Nigeria- 43 Farm Workers Killed in Borno by Boko Haram

  • The attack took place in a rice field less than ten kilometers from Maiduguri, the capital of the State of Borno.
  • “There were 60 farmers who were contracted to harvest paddy in the rice fields. Forty–three were slaughtered, with six injured,” another inhabitant, Ibrahim Liman.
  • About 2 million people have been forced to flee their homes since the start of the conflict in 2009, which killed more than 36,000 people.

At least 43 farm laborers were brutally murdered on Saturday by members of the terrorist group Boko Haram who literally slaughtered them in the state of Borno, in northeastern Nigeria. “It is no doubt the [ work ] of Boko Haram who operate in the area and frequently attack farmers,” said Kolo, who helped transport the victims.

Mourners attend the funeral of 43 farm workers in Zabarmari, about 20km from Maiduguri, Nigeria.

“We have recovered 43 dead bodies, all of them slaughtered, along with six others with serious injuries,” Babakura Kolo, the leader of a pro-government self-defense group told the AFP news agency.

 The attack took place in a rice field less than ten kilometers from Maiduguri, the capital of the State of Borno. Such attacks are however not a new phenomenon in the area. Last month, 22 farmers were killed in their fields near the city.

“There were 60 farmers who were contracted to harvest paddy in the rice fieldsFortythree were slaughtered, with six injured,” another inhabitant, Ibrahim Liman, told the French news agency AFP.

Eight farmers are missing and are presumably kidnapped by the jihadists, the same source said.

The victims’ bodies were transferred to the village of Zabarmari, two kilometers from the rice field, and funerals are scheduled for Sunday, according to one of its inhabitants, Mala Bunu, who participated in the relief operations.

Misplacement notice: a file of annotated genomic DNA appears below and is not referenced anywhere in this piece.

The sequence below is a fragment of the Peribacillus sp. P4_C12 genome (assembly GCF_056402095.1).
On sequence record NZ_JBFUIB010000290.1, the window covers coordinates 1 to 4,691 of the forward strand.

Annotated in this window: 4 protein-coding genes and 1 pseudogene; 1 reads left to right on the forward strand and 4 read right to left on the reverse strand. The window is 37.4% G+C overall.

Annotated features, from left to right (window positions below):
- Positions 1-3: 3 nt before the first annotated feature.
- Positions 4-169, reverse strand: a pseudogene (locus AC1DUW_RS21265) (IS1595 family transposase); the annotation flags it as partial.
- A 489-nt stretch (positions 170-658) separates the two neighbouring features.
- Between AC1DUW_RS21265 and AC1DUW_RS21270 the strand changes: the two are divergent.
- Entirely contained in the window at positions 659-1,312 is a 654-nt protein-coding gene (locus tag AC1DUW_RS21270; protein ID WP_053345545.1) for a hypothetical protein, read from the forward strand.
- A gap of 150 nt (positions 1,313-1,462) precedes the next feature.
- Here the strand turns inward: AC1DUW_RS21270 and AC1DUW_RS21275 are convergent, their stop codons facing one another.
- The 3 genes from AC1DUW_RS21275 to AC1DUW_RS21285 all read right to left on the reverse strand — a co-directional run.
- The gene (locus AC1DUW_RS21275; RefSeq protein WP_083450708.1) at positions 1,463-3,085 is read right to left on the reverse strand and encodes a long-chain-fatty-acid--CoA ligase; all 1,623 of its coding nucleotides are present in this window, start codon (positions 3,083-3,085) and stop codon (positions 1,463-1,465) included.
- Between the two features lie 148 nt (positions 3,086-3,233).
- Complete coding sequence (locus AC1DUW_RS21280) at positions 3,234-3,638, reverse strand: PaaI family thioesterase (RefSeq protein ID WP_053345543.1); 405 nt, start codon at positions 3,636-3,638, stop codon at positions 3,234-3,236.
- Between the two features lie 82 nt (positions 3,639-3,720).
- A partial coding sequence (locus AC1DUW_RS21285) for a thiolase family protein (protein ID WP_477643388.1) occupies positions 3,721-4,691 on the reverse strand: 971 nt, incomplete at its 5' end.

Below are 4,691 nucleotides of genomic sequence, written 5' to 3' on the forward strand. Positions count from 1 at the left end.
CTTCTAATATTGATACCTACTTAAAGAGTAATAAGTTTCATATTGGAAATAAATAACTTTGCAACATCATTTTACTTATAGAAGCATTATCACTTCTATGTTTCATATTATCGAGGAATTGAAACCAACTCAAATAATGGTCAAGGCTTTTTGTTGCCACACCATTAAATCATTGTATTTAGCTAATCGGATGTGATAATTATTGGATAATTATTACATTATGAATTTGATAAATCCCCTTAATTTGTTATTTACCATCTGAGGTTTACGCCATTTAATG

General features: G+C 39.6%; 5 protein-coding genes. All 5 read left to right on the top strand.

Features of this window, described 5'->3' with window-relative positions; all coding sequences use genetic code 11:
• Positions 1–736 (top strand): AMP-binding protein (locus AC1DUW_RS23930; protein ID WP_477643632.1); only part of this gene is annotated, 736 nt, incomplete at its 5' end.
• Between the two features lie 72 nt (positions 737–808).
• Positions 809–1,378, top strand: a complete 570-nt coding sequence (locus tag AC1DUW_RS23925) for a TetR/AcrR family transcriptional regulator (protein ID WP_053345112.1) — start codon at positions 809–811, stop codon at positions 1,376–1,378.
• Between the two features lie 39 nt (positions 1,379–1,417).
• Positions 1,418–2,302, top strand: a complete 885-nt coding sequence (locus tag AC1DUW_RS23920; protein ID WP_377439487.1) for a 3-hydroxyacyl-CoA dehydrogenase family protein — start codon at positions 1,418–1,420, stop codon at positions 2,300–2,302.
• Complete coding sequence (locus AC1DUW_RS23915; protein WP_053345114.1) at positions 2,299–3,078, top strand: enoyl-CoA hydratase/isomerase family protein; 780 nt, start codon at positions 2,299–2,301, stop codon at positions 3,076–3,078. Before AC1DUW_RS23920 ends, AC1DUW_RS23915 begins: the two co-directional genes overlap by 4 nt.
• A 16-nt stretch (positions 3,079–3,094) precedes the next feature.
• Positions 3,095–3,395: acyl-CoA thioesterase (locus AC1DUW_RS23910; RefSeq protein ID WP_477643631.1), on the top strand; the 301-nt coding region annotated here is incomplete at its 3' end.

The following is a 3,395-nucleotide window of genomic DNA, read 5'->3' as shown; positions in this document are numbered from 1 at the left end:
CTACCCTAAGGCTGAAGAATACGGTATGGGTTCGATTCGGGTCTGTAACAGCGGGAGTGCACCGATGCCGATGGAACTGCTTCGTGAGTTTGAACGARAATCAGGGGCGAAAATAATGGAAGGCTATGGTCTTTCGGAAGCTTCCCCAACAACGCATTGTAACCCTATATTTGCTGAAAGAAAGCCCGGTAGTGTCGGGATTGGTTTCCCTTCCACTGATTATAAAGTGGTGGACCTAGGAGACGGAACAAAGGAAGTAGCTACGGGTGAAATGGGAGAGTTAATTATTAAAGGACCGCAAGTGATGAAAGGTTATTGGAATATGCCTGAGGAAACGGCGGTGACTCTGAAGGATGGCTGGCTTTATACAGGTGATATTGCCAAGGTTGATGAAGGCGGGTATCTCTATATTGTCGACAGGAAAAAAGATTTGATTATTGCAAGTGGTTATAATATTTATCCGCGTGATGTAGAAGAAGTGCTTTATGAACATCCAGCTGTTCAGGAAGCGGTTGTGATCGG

The attack occurred on election day for regional representatives and councilors from the 27 constituencies in the state of Borno.

About 2 million people have been forced to flee their homes since the start of the conflict in 2009, which killed more than 36,000 people.

For several months, the authorities were encouraging the displaced to return to their villages, because it was no longer financially viable to take care of them since those people depend almost entirely on humanitarian aid to survive and no longer have access to the camps.

As a result, a significant number of displaced persons returned to their villages, which had been devastated by the violence.

Boko Haram terrorists

The attackers are increasingly targeting loggers, herders, and fishermen whom they accuse us of spying and of passing on information to the military and militias that are fighting jihadist violence in the region.

The conflict, which has lasted for more than a decade, has created a dramatic humanitarian crisis, recently exacerbated by poor harvests and restrictions imposed by the coronavirus pandemic.

Edward Kallon, United Nations Humanitarian Coordinator in Nigeria said that they recorded similar levels of food insecurity as in 2016-2017, at the height of the humanitarian crisis, when the risk of hunger threatened the northeast.

About 4.3 million people were in food insecurity in June 2020, during the time of scarcity. The UN expects this figure to increase by 20% next year.

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Vincent Ferdinand

News reporting is my thing. My view of what is happening in our world is colored by my love of history and how the past influences events taking place in the present time.  I like reading politics and writing articles. It was said by Geoffrey C. Ward, "Journalism is merely history's first draft." Everyone who writes about what is happening today is indeed, writing a small part of our history.

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